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Reader Alan Hemphill wrote a self-described screed called “The Museum Once Called a Library.” His argument was simple and based on the libertarian belief that government should not fund services people can buy for themselves. It went like this: There is no longer a need for libraries because books are now available in digital form online. The people who need the information normally found in libraries can buy it for themselves online. Ergo: Taxpayers should no longer fund the operation of libraries.
Pretty much anyone would agree technology has changed the way we access and consume books, and public libraries will be different in the future than they are today. But I doubt most San Diegans would agree that public libraries will become obsolete anytime soon, or only those who can pay should have access to their information. Most people simply don’t perceive libraries the way Mr. Hemphill does. He sees them as useless warehouses for books and ignores their value as dispensaries of knowledge. He denigrates their role as a public gathering place and has no respect for their symbolism. Before I address his argument, let’s talk about libertarianism.
According to Murray Rothbard, author of For a New Liberty: The Libertarian Manifesto, libertarians believe in the liberty of every individual and see government as an enterprise that not only impedes individual freedom but is in a constant state of manipulating how public opinion and systems operate in order to control that freedom. Libertarians view taxes as coercion and believe whatever services government performs could be supplied more efficiently and morally by private and cooperative enterprise.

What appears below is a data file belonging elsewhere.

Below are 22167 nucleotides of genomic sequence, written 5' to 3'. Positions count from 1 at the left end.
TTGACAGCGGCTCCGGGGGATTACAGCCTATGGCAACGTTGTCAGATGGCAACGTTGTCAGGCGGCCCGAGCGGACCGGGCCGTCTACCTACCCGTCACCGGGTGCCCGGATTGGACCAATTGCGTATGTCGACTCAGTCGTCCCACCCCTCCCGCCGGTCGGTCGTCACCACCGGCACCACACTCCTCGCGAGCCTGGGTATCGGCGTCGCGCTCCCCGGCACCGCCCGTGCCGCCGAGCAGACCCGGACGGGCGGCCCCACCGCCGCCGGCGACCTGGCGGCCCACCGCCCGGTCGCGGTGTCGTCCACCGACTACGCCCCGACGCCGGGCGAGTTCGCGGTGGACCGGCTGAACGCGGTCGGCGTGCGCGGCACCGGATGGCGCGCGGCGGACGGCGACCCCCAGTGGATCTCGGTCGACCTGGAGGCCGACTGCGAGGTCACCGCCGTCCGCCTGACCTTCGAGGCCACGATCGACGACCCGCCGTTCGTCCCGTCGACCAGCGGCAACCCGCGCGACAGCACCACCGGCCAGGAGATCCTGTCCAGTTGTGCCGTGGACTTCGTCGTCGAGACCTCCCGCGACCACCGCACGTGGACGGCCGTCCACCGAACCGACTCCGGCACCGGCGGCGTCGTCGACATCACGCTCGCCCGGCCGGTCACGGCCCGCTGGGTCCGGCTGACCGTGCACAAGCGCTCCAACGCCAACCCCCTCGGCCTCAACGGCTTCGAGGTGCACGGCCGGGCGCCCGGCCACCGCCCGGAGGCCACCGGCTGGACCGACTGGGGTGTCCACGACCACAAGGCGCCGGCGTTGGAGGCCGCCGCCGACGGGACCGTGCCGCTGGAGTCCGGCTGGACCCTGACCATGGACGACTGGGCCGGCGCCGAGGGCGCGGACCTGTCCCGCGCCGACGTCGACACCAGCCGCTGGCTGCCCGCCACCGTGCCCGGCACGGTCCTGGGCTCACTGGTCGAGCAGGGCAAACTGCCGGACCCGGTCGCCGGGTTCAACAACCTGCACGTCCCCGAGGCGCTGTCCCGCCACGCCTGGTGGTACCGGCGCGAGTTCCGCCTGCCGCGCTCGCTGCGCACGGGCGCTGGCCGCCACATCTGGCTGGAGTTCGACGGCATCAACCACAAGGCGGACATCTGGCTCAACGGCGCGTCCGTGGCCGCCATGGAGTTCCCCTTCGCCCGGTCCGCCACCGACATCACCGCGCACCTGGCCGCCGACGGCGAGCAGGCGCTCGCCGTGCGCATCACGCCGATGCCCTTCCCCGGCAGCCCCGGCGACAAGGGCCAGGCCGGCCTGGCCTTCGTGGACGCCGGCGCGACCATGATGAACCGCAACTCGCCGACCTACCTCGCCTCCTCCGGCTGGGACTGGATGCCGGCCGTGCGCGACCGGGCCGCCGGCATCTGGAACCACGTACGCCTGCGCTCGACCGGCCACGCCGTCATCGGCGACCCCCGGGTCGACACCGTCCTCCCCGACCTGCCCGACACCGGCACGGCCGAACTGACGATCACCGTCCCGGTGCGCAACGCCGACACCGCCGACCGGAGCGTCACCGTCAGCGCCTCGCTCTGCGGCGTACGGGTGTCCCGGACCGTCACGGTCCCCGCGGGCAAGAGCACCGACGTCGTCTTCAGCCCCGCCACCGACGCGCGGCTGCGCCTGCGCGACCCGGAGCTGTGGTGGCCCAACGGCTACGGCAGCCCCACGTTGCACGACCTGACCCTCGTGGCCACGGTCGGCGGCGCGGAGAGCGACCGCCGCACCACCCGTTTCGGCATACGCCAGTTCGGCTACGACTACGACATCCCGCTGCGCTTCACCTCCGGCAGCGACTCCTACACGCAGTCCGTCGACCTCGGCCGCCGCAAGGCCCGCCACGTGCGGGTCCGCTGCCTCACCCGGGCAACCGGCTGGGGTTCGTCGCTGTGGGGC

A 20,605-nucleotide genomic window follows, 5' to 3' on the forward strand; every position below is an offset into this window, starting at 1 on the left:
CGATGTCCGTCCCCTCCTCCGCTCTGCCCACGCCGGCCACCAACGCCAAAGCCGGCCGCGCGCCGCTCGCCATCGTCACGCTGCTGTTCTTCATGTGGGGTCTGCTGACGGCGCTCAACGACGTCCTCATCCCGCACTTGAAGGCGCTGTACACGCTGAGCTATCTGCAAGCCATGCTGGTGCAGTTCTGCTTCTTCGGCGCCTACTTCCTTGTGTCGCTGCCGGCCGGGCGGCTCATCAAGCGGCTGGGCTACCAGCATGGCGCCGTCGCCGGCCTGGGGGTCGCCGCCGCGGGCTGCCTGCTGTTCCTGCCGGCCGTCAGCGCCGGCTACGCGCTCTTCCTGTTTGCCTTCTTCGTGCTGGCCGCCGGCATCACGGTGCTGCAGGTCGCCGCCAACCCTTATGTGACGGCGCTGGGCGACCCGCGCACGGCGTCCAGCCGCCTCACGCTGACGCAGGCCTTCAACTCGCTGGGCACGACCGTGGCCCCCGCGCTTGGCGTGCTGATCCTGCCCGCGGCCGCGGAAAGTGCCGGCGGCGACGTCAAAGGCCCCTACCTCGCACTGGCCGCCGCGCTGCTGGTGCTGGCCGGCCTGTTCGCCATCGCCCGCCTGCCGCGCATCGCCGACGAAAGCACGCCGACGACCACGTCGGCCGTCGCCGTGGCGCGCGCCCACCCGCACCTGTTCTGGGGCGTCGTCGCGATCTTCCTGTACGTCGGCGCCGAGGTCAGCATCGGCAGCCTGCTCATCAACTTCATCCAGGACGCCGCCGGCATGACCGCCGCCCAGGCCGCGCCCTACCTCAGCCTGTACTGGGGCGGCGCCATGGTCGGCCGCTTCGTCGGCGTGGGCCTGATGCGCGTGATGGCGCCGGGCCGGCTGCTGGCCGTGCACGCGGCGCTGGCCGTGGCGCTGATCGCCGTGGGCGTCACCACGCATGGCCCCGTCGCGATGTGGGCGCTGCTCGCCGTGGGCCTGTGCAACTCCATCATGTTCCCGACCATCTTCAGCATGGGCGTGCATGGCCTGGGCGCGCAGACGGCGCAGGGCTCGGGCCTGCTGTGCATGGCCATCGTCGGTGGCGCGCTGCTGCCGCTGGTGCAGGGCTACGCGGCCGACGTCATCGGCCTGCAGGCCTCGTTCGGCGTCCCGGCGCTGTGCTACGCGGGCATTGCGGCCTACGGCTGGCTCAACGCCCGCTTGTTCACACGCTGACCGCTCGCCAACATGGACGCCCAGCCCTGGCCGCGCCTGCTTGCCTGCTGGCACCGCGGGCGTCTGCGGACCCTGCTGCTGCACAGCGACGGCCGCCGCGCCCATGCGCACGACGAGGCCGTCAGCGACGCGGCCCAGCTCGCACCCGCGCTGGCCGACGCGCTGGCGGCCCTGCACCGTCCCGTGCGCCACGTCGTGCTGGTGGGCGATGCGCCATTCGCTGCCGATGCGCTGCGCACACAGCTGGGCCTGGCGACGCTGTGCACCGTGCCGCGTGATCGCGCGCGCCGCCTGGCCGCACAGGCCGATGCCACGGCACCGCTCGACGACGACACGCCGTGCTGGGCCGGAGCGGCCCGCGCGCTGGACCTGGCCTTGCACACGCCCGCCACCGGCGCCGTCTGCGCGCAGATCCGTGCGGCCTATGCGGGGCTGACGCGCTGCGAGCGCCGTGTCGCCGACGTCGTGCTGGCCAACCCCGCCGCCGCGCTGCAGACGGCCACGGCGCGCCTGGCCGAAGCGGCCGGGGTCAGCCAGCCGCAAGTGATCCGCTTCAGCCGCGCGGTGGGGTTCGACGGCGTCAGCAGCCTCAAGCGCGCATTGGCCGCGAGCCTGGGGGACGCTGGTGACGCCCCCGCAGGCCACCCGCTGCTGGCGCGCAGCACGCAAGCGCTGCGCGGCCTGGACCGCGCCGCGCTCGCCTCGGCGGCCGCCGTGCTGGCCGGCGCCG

While this may sound like a great set of ideals, and may be true, the utopian dream of pure freedom is impractical. Our society and its underlying economic system are too complex for every man to be for himself or for every need to be fulfilled through independent cooperation. Yet, the opportunity to preach the libertarian gospel is tempting and our libraries are an easy target for criticism because of funding problems, the politics surrounding the new central library and the changes libraries are confronting due to advances in technology. Furthermore, to the true libertarian, buying one’s own information online is the very definition of an act of individual freedom.
But let’s get real. Should people have to buy access to the information now found in a library on an ad hoc rather than systemic basis? Is a library really just a warehouse, or, as Mr. Hemphill put it, a place for the “La Jolla matron checking out her semi-pornographic chick-book by Danielle Steele,” whose boosters are an “effete crowd of better-dressed, well-coiffed people with fewer tattoos than Charger fans”?
We the people pay for public libraries with our tax dollars so that all residents of our community have the opportunity to learn, and from what we learn, to contribute to the health and progress of our society individually or collectively. At their core, public libraries are about the availability of information to anyone regardless of motive, results or ability to pay. It seems downright undemocratic and certainly selfish to limit or link access to library knowledge to the ability to pay.